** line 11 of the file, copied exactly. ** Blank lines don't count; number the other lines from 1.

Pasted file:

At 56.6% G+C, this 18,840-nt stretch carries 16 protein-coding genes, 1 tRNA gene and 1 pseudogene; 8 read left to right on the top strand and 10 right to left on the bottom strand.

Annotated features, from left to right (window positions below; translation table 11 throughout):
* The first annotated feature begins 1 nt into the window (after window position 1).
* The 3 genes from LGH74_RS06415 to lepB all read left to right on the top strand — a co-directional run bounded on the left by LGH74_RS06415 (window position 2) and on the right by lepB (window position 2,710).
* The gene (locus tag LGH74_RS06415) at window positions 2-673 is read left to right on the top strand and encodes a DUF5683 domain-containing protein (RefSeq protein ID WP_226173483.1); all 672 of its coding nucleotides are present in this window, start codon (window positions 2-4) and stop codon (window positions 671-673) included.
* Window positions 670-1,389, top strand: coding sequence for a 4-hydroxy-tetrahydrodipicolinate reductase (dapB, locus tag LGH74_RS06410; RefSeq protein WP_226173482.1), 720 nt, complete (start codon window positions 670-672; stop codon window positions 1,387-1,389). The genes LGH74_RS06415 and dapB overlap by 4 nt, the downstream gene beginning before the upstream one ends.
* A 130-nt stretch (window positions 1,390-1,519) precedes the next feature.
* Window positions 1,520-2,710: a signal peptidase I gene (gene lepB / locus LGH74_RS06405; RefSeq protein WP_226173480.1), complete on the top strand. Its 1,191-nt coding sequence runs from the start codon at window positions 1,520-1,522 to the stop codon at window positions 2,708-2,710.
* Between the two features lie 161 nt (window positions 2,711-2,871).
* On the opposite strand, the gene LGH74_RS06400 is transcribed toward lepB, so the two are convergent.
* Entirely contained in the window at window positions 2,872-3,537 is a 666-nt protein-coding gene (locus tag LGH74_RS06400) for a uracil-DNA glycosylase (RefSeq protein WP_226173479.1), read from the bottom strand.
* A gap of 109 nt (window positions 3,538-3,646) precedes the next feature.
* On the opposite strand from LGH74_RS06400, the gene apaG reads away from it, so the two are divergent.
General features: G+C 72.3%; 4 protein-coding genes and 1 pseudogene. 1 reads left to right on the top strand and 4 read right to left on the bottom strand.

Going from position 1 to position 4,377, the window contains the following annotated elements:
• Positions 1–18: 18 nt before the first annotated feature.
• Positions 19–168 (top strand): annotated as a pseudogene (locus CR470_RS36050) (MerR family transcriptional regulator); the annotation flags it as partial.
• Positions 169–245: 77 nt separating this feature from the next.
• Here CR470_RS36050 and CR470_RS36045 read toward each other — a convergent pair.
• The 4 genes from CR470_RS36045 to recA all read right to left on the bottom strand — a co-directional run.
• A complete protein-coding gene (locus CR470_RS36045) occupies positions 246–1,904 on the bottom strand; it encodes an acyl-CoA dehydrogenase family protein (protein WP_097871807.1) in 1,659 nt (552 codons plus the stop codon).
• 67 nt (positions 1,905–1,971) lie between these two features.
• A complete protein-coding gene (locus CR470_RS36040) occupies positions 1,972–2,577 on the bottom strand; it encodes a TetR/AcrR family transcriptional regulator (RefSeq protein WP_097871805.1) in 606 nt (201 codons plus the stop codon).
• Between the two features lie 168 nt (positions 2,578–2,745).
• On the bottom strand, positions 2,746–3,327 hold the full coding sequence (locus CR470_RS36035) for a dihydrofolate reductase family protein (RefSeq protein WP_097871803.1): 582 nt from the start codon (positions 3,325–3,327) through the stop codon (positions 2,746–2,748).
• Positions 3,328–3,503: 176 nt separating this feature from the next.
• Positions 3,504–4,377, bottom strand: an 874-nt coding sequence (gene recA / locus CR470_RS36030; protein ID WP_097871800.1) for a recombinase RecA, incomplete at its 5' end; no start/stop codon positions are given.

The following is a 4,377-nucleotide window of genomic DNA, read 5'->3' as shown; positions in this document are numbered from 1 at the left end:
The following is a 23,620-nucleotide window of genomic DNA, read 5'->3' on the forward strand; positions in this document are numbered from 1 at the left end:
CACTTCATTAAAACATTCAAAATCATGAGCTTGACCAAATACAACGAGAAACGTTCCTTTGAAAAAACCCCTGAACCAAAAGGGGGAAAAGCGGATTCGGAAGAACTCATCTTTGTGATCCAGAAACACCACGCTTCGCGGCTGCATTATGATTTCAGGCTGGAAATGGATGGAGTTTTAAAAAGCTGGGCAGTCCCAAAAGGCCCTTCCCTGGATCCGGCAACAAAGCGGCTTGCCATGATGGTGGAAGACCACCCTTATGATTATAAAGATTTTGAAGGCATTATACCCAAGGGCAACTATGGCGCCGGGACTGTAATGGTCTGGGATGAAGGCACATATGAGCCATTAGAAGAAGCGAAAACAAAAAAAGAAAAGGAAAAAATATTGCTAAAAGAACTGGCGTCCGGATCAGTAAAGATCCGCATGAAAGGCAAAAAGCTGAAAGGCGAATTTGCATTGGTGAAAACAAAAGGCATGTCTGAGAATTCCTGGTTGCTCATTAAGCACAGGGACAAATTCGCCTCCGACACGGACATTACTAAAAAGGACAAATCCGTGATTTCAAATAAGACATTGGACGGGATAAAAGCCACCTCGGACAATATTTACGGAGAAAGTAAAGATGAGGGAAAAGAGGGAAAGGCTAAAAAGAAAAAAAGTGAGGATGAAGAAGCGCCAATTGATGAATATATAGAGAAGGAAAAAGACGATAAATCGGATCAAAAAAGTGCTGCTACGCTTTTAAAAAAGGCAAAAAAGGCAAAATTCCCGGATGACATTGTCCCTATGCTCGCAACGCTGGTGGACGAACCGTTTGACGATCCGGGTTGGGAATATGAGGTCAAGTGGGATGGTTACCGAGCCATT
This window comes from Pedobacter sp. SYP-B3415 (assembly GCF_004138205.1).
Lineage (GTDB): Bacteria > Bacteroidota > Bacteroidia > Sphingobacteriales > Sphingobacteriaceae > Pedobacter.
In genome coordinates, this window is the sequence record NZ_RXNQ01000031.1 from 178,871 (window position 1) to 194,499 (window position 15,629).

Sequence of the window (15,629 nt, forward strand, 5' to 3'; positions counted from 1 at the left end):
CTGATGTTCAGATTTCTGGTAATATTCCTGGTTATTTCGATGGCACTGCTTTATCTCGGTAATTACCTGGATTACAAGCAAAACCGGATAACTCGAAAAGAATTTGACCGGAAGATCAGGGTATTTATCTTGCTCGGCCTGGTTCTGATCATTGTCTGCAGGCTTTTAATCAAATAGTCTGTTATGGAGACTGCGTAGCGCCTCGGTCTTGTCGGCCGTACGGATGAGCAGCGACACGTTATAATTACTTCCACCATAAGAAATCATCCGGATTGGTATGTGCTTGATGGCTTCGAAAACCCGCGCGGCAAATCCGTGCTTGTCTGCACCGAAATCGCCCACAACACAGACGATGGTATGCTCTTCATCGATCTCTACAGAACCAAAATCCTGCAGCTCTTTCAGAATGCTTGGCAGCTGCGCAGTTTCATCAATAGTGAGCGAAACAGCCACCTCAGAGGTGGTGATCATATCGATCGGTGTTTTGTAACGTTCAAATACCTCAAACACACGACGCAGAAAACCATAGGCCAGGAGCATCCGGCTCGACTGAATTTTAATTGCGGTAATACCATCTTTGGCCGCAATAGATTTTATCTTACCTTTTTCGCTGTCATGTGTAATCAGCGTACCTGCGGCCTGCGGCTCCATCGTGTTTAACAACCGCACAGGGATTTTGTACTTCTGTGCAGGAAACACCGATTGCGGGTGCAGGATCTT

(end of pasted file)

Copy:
* Entirely contained in the window at window positions 2,872-3,537 is a 666-nt protein-coding gene (locus tag LGH74_RS06400) for a uracil-DNA glycosylase (RefSeq protein WP_226173479.1), read from the bottom strand.